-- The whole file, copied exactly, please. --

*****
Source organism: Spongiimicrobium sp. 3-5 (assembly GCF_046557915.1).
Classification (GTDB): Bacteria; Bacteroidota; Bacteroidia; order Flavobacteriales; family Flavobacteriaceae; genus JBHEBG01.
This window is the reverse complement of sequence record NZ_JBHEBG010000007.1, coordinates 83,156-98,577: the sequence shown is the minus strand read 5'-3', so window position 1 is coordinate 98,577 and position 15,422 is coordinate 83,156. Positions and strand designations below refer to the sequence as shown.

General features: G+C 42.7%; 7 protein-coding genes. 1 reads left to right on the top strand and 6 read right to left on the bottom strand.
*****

Source organism: Spongiimicrobium sp. 3-5 (assembly GCF_046557915.1).
Classification (GTDB): Bacteria; Bacteroidota; Bacteroidia; order Flavobacteriales; family Flavobacteriaceae; genus JBHEBG01.
This window is the reverse complement of sequence record NZ_JBHEBG010000007.1, coordinates 83,156-98,577: the sequence shown is the minus strand read 5'-3', so window position 1 is coordinate 98,577 and position 15,422 is coordinate 83,156. Positions and strand designations below refer to the sequence as shown.

General features: G+C 42.7%; 7 protein-coding genes. 1 reads left to right on the top strand and 6 read right to left on the bottom strand.